Friday, July 4, 2014

Bear incident forces closure of Twin Creeks Trail and Noah Bud Ogle Cabin

Great Smoky Mountains National Park officials have closed Twin Creeks Trail, Noah Bud Ogle Cabin, and the Noah Bud Ogle Nature Trail due to bear activity until further notice. Cherokee Orchard Road was closed earlier today, but is expected to open tomorrow morning.

Two women encountered a bear near the Noah Bud Ogle Cabin at approximately 10:20 a.m. this morning while hiking on the nature trail. The women attempted to allow the bear space to pass by backing down the trail, but the bear persistently approached and followed one of the women for up to 0.5 mile. Loud noises and attempts from the woman to scare the bear using rocks and sticks did not deter the bear's advance. The bear followed the woman all the way to Cherokee Orchard Road where she found safety in a vehicle.

"This is a very significant bear incident and we are closing the trail areas to ensure that we can assess trail safety before reopening the area," said Acting Superintendent Cindy MacLeod. "We advise all hikers in the park to be extremely cautious of bears, especially during this time of year when natural foods are scarce."

According to Park Wildlife Biologist, Bill Stiver, bears throughout the park are underweight and stressed this year following a very harsh winter and a low acorn supply last autumn. Park officials urge everyone to exercise caution while hiking, camping, and picnicking to ensure their personal safety and protect bears. Black bears in the park are wild and unpredictable. Though rare, attacks on humans do occur, causing injuries or death. Hikers are encouraged to hike in groups of three or more, closely control children, and keep their hiking groups together.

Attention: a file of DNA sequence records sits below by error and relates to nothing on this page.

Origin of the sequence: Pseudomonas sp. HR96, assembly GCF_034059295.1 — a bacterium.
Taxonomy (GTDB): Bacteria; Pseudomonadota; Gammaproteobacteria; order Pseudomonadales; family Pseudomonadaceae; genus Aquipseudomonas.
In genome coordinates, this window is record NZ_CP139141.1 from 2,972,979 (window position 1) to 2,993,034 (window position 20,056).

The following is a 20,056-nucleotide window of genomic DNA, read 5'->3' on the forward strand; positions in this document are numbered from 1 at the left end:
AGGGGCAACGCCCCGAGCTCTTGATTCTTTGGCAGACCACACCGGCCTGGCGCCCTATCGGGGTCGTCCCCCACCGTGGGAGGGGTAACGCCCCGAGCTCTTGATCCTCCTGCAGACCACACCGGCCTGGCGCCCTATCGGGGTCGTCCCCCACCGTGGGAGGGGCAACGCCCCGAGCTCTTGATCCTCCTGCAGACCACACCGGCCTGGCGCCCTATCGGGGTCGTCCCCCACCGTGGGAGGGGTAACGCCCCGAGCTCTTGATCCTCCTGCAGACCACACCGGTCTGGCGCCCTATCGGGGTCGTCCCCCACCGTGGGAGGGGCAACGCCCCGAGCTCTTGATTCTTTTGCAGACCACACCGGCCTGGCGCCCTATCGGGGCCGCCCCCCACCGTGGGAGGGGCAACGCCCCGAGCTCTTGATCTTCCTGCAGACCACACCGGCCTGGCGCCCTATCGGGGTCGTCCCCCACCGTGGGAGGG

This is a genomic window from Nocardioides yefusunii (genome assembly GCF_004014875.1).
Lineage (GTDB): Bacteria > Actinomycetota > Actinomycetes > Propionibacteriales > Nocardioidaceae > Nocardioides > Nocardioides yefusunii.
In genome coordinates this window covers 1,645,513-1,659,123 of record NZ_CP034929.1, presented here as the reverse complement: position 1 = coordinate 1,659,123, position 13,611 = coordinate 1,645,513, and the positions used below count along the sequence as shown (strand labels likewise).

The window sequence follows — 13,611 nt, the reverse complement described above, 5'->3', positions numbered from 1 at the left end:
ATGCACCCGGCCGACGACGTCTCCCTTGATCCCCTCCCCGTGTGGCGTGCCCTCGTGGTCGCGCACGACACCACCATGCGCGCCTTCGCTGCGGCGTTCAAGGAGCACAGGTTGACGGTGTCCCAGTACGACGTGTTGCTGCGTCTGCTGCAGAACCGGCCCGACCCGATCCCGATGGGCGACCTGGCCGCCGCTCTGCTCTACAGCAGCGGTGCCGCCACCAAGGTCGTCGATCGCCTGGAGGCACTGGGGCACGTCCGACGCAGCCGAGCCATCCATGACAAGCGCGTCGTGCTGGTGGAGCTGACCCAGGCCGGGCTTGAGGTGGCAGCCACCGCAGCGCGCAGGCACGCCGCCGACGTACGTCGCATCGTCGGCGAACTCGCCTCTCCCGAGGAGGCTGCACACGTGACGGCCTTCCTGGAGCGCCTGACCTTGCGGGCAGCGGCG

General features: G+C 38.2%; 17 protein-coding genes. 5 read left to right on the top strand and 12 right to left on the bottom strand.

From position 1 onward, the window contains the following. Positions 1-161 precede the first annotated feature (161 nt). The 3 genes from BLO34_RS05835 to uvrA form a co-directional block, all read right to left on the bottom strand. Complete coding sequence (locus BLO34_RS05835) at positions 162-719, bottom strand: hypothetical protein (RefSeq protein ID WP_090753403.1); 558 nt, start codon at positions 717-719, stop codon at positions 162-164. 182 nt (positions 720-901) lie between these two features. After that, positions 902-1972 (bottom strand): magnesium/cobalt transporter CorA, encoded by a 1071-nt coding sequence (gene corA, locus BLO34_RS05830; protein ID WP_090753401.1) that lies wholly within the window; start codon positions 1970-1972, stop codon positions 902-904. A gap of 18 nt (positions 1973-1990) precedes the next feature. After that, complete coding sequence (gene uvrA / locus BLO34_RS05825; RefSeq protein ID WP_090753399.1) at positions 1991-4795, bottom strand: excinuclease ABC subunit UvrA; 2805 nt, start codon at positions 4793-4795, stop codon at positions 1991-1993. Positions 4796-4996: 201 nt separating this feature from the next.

Bears should never be fed and all food waste should be properly disposed to discourage bears from approaching people. Feeding, touching, disturbing, and willfully approaching wildlife within 50 yards (150 feet), or any distance that disturbs or displaces wildlife, are illegal in the park. If approached by a bear, visitors should slowly back away to put distance between the animal and themselves creating space for the animal to pass. If followed by a bear, rangers recommend that you stand your ground and not run. Hikers should make themselves look large and throw rocks or sticks at the bear.If attacked by a black bear, rangers strongly recommend fighting back with any object available and remember that the bear may view you as prey.

These closures follow yesterday's closing of Gregory Bald due to bear activity.

For more information on what to do if you encounter a bear while hiking, please visit the park website. To report a bear incident, please call 865-436-1230.


1 comment:

Matt said...

Unfortunate but glad no one was hurt.